During the first week in March, I was in Port St. Lucie for spring training, working as a physical therapist. As part of the medical staff for a professional team, I evaluate any injuries that may occur and oversee rehabilitation. The players perform exercises for daily maintenance, as well as baseball activities. What many people don’t realize is that spring training is a time for fine tuning the strength and flexibility that has been built throughout the off season, not for getting into shape. This is true for professional and non-professional players alike, from high school on-it’s important to give your body a rest and not play one sport year-round so that you can come back strong. Once a baseball season ends, a multi-step process begins to help a player’s body recover and prepare them for the next season. Activities such as biking or other sports are performed to help the player maintain conditioning and recover. As the off season progresses, a strength base is established; a baseball-specific training program, such as the Thrower’s Performance Program at the HSS Tisch Performance Center, can be particularly helpful in learning proper technique and progression.
Once a strength base has been established, speed, agility and baseball activities are introduced. The baseball player that performs a year round strength and conditioning program will have a significant advantage when beginning spring training. Well trained players are less likely to be injured and may recover from injury more rapidly. Secondly, improving full body strength, flexibility and power may enhance performance.
Here in the Northeast, players also have to take the weather into account. It often stays cold well into the baseball season, and a proper warm-up is necessary prior to playing or performing baseball activities. An active warm-up may consist of cycling, light jogging or calisthenics and serves to increase body core temperature, heart rate, and blood flow to the muscles, tendons and ligaments. This will increase the elastic properties of muscles and tendons and prepare the body for high speed activities, starting and stopping, and changes of direction. This may reduce the chance of injury and play a role in performance enhancement.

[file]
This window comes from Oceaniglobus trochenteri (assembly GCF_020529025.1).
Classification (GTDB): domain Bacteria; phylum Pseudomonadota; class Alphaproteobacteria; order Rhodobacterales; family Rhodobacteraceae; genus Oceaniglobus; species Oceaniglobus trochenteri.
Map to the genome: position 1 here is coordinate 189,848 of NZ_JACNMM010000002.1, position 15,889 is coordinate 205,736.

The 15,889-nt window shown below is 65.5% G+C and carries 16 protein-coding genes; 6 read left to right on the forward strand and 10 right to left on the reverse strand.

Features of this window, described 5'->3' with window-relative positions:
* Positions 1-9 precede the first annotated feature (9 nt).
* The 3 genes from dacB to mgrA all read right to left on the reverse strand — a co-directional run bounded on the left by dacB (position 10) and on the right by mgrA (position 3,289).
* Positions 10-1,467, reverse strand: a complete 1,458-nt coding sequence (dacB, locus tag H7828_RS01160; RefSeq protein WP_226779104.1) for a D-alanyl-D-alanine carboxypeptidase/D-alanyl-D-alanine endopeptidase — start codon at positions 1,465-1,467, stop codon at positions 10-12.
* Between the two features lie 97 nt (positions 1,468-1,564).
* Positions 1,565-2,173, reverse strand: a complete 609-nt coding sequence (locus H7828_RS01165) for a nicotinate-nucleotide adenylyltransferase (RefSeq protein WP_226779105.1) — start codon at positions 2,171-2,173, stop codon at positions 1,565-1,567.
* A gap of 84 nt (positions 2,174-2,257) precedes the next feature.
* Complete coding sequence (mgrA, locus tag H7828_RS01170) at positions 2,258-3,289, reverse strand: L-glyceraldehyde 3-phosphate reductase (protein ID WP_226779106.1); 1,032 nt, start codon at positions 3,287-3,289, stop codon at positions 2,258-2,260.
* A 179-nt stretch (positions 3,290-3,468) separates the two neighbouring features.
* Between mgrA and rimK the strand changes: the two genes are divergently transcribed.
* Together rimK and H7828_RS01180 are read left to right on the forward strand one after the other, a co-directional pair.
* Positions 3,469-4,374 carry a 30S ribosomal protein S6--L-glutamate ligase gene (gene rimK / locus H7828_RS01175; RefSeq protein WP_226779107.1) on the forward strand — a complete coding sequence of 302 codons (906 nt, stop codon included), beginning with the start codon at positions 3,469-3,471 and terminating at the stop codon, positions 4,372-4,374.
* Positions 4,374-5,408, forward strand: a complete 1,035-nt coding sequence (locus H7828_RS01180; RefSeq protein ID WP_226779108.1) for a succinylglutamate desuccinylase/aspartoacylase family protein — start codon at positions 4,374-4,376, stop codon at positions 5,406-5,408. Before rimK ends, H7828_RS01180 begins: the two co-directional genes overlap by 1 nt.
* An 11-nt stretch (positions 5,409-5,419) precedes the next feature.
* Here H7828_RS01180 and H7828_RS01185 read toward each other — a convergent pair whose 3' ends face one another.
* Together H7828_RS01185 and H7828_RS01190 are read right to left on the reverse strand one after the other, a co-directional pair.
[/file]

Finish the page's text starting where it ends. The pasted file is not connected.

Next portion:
Wherever the team is located, strengthening and flexibility exercises need to be maintained throughout the season to reduce muscular soreness increase rate of recovery, and prevent any muscular imbalances that often occur with baseball activities.
Michael Levinson, Physical Therapist and Certified Strength and Conditioning Specialist, is a Clinical Supervisor at the James M. Benson Sports Rehabilitation Center at Hospital for Special Surgery. Michael is on the faculty of Columbia University School of Physical Therapy. He has published numerous chapters and articles on Sports Medicine Rehabilitation, and has lectured extensively on various subjects regarding the shoulder, elbow, knee and ankle. Michael serves as physical therapist for the New York Mets Baseball Club. He has been a consultant to numerous youth, high school, collegiate and professional athletes.